Skip to comments.Archaeogenetic research refutes earlier findings
Posted on 06/13/2013 7:27:12 PM PDT by SunkenCiv
...a team of archaeologists excavating in India then claimed to have found evidence that modern humans were there before the eruption possibly as early as 120,000 years ago, much earlier than Europe or the Near East were colonised. These findings, based on the discovery of stone tools below a layer of Toba ash, were published in Science in 2007.
Now Professor Richards working principally with the archaeologist Professor Sir Paul Mellars, of the University of Cambridge and the University of Edinburgh, with a team including Huddersfield University s Dr Martin Carr and colleagues from York and Porto has published his rebuttal of this theory. In doing so, they have been able to draw on a much greater body of DNA evidence that was available for the earlier article.
One of the things we didn't have in 2005 was very much evidence from India in the way of mitochondrial sequences. Now, with a lot of people doing sequencing and depositing material in databases there are about 1,000 sequences from India, said Professor Richards.
By using the mitochondrial DNA of today s populations and working backwards, and by drawing on a wide variety of other evidence and research, the team was able to make much more precise estimates for the arrival of modern humans in India.
(Excerpt) Read more at hud.ac.uk ...
The main impediment to human settlement that I’ve seen claimed from time to time is the short-faced bear; the sabretooth cat might have been a bit troublesome too. OTOH, we know human toolmaking and weaponmaking is a couple million years old, too. Weird coincidence.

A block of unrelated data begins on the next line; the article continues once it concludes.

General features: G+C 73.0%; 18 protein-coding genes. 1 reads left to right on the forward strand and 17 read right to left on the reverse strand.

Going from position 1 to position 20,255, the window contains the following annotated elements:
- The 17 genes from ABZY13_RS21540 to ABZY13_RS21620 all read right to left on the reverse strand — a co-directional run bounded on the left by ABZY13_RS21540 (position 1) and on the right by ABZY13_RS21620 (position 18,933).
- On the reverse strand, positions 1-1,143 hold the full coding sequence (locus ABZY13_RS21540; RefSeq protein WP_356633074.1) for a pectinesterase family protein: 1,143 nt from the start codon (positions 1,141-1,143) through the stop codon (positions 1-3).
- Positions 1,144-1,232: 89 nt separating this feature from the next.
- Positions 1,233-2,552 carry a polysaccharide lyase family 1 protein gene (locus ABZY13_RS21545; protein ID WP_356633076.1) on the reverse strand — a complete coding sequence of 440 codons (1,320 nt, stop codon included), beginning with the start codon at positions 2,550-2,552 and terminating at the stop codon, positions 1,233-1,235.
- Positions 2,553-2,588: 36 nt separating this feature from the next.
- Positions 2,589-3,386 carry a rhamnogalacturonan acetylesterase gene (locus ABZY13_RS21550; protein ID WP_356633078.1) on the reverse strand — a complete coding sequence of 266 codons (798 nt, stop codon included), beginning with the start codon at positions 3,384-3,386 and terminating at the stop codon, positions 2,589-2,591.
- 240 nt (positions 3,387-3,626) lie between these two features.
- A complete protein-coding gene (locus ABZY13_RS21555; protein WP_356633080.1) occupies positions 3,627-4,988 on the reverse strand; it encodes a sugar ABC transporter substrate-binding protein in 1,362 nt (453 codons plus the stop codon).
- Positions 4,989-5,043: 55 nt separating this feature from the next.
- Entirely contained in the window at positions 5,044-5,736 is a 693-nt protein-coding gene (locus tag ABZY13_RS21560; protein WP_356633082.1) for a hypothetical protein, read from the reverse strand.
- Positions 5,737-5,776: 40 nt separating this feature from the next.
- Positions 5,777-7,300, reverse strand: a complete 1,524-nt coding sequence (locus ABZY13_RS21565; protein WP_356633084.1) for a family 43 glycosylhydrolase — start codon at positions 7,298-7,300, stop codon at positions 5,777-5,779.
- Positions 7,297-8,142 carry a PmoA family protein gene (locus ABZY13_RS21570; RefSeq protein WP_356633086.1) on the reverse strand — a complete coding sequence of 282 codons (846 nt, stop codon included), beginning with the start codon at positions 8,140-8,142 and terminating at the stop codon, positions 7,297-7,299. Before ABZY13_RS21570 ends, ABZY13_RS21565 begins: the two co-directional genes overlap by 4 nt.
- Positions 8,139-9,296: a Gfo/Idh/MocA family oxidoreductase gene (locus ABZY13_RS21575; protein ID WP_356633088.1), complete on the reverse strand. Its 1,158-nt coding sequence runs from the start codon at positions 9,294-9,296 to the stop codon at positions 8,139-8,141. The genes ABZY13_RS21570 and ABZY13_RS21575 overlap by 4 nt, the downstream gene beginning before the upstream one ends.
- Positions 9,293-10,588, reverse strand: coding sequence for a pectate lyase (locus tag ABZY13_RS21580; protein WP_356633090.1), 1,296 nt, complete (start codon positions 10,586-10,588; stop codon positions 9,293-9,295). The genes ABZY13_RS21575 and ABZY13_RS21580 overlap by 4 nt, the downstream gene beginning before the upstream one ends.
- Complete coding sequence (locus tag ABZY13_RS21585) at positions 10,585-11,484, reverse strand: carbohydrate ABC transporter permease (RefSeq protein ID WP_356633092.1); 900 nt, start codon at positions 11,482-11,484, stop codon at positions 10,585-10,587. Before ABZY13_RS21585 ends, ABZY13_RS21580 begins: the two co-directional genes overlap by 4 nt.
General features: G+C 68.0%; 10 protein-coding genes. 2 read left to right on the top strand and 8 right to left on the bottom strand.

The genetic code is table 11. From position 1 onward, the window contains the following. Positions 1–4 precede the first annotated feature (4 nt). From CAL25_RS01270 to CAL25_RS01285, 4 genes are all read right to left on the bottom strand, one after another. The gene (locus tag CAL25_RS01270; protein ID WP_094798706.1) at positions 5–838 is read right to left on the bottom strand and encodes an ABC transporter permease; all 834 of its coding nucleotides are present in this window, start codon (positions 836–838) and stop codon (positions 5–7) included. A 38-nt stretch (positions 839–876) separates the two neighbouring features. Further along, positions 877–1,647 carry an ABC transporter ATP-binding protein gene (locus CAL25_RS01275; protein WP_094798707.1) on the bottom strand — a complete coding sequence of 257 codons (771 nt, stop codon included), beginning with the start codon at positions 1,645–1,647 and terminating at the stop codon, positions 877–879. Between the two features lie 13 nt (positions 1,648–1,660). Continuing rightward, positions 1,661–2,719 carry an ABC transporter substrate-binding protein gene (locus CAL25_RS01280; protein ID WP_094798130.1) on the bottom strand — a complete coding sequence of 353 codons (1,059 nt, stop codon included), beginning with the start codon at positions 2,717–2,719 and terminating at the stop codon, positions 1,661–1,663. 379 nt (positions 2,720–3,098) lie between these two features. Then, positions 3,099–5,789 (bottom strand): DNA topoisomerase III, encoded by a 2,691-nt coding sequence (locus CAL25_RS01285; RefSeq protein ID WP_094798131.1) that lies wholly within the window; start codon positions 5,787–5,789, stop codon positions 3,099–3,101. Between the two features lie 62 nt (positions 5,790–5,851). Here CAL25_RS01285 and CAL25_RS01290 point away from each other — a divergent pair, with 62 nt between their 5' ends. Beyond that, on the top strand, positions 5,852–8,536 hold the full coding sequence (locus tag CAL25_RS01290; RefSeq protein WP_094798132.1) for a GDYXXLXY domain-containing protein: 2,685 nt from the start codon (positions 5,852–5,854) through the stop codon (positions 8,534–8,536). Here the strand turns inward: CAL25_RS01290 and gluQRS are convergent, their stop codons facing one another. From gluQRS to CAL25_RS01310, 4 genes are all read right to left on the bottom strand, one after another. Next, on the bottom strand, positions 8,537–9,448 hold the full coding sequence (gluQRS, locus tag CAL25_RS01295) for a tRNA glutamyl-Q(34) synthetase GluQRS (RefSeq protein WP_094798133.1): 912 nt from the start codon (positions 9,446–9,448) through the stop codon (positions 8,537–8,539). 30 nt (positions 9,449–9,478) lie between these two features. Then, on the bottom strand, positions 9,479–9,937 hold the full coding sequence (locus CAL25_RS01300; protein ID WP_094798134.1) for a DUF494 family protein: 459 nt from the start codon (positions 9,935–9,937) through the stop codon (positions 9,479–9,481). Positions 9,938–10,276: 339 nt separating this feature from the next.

We had a big sale, we’ve been out of Africa for a while now.
Dude could do 40 MPH. So, it could probably prevent human permanent settlement at will.
Which brings me to another thought on that matter. We know the first human beings to permanently settle over a broad area in North America were from Europe ~ the Sa'ami ~ or Clovis Culture people.
So, what is it that they have that bears don't? Well, the Sa'ami have, and had, and may well have had for thousands of years, an item called the SKI.
They can go 60 to 70 MPH themselves.
Those recently revealed rock carvings in the Russian Kola show instructions on how to kill a bear ~ using skis to your advantage.
The article noted the Short Faced bear may well have preyed on the smaller smilodon! But the Sa'ami showed how to trick one to get a new fur coat.
There are lateral faults as well as extended faults that occurred in the same geologic movement that made the first big crack ~ one is the Carmel fault, and there's one under the Wabash where it used to be ~ not where it is today. That's over further East toward Washington County.
These are all UNDER the various layers of limestone, so these are really really really old volcanic vents ~ but they are plugged with material that is easily melted.
You will want to look for PLUTON when it comes to the locations of the hot spots ~ they are all around the central continental core that undergirds much of Southern Indiana ~ but it has its connections to a geologic feature called The Cincinnati Arch.
There is also a mountain range down there buried under various lava flows which are under the limestone!
The locals know about the hot springs at Martinsville, West Baden, and Uniontown ~ my ancestors owned the one at Uniontown. They had hot water and cold water, and sometimes steaming hot water. There is an Indian settlement near there that probably dates back to 9,500 years ago. Same with Martinsville, et al.
The hot springs are a result of ancient residual heat and the circulation of water through it and then back to the surface.
I think Paoli has one too.